Finding the torque on a wire between two poles

  • Thread starter LuigiAM
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Homework Statement


[/B]
A rectangular wire of length 3 cm and width 2 cm is suspended vertically between two poles producing a uniform field of 2 T. Calculate the maximum torque acting on the wire.


Homework Equations



Torque = AIB sin(Θ)
Maximum torque is when sin(Θ) = 1, so Maximum Torque = AIB

The Attempt at a Solution



Tmax = AIB

Tmax = I(0.03)(0.02)(2)

Tmax = 0.0012 I

Using the formula from the notes I feel like I can find the maximum torque in terms of the current I. Is there a way to obtain the torque without the current? I believe there is information missing in the question. All similar questions found on google or in the book always either give the current or give enough information to derive it. I haven't found a single such question without the current...
 

Answers and Replies

  • #2
kuruman
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Without a current, there is no magnetic moment of the loop and therefore no torque. You need a number for the current to find a number for the torque.
 
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Thanks for the reply.

I think I'm just going to try the safe side and give the answer in terms of I but add a that if there is no current then there is no torque?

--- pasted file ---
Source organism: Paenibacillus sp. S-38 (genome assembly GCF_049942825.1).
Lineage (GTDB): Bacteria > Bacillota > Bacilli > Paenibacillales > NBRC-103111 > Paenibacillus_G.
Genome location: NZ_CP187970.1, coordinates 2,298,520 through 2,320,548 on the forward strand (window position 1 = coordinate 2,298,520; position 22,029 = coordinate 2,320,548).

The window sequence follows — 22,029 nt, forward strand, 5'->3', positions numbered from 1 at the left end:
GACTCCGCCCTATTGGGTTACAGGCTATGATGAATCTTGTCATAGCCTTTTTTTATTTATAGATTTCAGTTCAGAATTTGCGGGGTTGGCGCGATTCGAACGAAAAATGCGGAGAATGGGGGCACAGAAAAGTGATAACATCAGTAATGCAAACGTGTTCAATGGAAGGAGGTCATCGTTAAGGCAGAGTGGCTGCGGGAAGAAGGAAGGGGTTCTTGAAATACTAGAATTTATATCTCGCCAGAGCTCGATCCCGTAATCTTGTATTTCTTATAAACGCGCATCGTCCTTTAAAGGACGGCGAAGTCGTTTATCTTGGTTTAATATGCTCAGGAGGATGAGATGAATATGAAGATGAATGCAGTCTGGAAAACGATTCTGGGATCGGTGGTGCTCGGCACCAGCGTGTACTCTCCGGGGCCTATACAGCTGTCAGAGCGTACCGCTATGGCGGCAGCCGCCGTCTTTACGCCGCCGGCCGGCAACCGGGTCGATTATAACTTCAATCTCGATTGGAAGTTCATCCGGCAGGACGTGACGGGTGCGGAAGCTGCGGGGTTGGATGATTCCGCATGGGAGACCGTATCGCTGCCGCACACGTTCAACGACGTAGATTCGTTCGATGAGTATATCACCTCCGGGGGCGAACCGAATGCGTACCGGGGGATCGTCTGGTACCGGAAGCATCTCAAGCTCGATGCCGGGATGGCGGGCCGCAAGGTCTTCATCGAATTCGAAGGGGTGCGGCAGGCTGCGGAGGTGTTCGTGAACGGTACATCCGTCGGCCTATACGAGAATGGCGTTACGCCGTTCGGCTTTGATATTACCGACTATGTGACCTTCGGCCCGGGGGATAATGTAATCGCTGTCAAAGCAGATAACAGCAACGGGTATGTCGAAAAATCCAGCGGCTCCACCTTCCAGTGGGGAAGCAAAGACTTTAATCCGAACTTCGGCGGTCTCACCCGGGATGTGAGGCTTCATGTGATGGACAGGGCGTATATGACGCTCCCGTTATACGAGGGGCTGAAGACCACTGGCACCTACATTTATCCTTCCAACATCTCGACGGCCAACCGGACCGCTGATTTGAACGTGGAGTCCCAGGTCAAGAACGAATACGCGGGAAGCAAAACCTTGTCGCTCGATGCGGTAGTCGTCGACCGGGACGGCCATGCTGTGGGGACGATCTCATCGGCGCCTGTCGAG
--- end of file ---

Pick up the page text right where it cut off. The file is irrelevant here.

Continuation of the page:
• #4
kuruman
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I think I'm just going to try the safe side and give the answer in terms of I but add a that if there is no current then there is no torque?
Is this part of an online homework set of problems graded by some algorithm? If so, a numerical answer might be expected while the omission is in the statement of the problem. You may wish to ask your instructor. Otherwise, leaving the answer as τmax = 0.0012 I (I in Amp, τ in N⋅m) should be good enough. The units in parentheses are needed because you have a mix of numbers and symbols. That there is no torque when there is no current is implicit in the expression when someone sets I = 0.
 
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  • #5
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No, it's a paper homework and we're expected to submit answers on paper. I like that better honestly.

Thanks for reminding me about including the units! I often forget to include them in my answers
 
  • #6
kuruman
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No, it's a paper homework and we're expected to submit answers on paper. I like that better honestly.

Thanks for reminding me about including the units! I often forget to include them in my answers
You're good to go.
 
  • #7
haruspex
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give the answer in terms of I
Thanks for reminding me about including the units!
Need to be a bit careful quoting units on an answer which is a mix of numerics and unknowns. E.g. if you have a mass M (no units specified) and an acceleration of 2m/s2 then the force is 2M m/s2, not 2M Newtons.
 
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